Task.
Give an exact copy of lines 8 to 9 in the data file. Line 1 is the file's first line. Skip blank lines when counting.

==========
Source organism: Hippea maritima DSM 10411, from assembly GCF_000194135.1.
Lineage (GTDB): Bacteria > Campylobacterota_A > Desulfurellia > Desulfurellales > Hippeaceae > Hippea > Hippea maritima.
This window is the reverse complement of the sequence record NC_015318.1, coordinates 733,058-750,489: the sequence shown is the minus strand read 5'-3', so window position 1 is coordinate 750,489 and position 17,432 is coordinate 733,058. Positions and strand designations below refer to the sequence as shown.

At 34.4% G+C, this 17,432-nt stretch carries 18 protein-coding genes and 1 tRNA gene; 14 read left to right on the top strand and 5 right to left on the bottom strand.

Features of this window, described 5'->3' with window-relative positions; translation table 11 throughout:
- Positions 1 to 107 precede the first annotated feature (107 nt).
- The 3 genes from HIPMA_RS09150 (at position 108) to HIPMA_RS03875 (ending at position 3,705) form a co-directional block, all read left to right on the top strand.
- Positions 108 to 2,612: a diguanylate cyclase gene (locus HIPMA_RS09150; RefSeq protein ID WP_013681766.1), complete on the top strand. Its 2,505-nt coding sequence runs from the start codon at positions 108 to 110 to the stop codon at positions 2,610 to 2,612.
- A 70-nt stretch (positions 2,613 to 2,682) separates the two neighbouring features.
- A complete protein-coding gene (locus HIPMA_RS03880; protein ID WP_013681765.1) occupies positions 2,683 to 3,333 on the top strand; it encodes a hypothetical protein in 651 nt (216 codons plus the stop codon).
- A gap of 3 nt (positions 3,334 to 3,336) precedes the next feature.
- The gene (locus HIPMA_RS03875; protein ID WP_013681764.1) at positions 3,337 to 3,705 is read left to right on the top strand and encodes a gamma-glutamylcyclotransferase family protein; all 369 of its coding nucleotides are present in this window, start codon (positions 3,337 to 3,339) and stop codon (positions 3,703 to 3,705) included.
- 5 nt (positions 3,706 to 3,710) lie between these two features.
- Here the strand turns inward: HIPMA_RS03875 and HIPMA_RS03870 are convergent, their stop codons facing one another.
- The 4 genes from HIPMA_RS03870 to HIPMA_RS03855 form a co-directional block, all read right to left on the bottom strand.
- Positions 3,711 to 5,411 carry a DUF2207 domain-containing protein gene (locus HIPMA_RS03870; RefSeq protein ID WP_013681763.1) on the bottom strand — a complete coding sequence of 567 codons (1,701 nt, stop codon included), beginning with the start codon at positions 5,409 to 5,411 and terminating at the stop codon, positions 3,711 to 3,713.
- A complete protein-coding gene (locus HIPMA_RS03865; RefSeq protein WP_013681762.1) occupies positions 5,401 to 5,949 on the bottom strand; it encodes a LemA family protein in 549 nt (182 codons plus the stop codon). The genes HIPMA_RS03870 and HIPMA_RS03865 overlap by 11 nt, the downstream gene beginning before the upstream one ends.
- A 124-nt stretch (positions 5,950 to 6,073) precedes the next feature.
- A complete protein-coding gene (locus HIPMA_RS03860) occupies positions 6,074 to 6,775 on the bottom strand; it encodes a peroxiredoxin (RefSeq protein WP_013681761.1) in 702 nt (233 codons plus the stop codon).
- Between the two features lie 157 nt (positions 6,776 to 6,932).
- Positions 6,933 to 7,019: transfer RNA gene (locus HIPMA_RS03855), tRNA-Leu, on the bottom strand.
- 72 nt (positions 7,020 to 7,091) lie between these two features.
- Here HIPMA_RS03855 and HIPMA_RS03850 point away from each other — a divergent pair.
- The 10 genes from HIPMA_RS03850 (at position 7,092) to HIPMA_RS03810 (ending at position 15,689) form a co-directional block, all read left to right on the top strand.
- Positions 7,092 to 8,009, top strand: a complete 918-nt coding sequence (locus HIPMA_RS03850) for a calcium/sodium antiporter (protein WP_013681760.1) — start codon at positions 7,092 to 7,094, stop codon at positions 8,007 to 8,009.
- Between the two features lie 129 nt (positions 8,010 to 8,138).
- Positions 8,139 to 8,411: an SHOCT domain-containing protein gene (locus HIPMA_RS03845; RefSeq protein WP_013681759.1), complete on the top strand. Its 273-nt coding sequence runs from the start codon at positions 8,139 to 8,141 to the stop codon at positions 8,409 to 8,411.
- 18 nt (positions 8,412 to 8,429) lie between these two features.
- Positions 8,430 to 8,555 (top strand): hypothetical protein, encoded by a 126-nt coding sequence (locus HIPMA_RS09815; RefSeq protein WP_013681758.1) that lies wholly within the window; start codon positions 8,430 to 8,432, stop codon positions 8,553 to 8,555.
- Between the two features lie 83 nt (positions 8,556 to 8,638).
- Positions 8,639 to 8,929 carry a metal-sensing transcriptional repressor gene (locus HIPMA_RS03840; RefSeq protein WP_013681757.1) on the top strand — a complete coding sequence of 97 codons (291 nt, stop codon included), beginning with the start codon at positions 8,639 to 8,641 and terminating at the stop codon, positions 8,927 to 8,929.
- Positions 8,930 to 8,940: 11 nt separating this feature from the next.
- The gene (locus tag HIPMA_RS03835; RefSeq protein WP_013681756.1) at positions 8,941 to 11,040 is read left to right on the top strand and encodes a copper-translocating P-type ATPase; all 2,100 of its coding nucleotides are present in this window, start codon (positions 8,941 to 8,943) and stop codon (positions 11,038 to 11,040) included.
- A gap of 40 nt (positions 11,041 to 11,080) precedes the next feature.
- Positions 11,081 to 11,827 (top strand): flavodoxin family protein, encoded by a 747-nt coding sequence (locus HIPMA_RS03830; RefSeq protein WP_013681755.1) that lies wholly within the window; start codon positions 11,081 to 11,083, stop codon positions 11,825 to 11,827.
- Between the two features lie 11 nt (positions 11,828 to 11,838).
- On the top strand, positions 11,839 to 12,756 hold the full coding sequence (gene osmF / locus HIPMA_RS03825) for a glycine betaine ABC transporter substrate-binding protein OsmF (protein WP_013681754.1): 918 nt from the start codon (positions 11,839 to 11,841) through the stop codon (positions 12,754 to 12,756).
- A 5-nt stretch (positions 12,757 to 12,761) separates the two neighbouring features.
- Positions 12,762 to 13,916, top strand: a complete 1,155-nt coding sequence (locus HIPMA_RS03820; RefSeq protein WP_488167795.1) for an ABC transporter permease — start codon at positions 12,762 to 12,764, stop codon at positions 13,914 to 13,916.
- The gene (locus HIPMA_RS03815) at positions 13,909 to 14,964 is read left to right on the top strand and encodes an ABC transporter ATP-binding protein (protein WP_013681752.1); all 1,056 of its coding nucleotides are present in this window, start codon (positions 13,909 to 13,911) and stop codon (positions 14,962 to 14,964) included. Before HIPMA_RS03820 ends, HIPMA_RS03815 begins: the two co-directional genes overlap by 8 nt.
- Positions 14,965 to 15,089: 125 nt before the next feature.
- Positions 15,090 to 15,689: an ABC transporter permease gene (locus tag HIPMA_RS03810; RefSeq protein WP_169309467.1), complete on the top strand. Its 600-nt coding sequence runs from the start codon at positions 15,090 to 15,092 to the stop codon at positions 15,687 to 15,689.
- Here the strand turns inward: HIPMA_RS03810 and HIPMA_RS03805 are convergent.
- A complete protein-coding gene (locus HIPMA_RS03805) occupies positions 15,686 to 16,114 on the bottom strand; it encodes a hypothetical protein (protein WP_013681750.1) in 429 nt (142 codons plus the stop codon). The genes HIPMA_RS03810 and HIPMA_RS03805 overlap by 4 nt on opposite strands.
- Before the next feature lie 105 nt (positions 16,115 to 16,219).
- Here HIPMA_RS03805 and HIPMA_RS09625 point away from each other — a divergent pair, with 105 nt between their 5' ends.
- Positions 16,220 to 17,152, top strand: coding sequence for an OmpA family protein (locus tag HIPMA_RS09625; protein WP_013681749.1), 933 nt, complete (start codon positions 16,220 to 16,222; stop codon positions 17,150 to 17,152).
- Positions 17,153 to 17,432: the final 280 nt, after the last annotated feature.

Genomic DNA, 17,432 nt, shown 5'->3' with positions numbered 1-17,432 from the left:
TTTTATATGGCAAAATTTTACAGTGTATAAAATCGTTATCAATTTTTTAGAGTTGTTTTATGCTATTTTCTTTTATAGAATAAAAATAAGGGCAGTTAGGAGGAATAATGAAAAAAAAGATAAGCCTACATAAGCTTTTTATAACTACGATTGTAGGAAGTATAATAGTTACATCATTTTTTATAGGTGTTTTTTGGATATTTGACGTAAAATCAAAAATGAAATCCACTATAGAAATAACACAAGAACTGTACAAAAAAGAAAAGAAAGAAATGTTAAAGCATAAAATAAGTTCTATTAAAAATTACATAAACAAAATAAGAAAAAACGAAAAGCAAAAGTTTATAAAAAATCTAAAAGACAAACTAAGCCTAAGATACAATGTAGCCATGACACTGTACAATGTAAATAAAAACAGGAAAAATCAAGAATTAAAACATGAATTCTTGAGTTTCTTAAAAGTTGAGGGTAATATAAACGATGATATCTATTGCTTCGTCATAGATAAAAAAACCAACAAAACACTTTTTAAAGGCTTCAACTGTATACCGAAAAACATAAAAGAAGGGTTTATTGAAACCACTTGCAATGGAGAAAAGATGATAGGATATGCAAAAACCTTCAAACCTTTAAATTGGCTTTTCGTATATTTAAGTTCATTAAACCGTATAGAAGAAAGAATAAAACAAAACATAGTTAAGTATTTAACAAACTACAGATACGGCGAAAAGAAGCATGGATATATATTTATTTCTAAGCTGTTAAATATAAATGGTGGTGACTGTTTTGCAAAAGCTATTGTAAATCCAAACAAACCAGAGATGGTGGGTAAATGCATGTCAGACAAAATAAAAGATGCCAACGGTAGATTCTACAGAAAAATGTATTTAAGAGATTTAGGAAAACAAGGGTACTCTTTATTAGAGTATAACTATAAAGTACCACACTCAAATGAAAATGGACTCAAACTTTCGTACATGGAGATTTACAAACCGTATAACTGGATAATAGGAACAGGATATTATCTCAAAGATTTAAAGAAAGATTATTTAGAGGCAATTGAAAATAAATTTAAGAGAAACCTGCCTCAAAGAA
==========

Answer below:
- Positions 108 to 2,612: a diguanylate cyclase gene (locus HIPMA_RS09150; RefSeq protein ID WP_013681766.1), complete on the top strand. Its 2,505-nt coding sequence runs from the start codon at positions 108 to 110 to the stop codon at positions 2,610 to 2,612.
- A 70-nt stretch (positions 2,613 to 2,682) separates the two neighbouring features.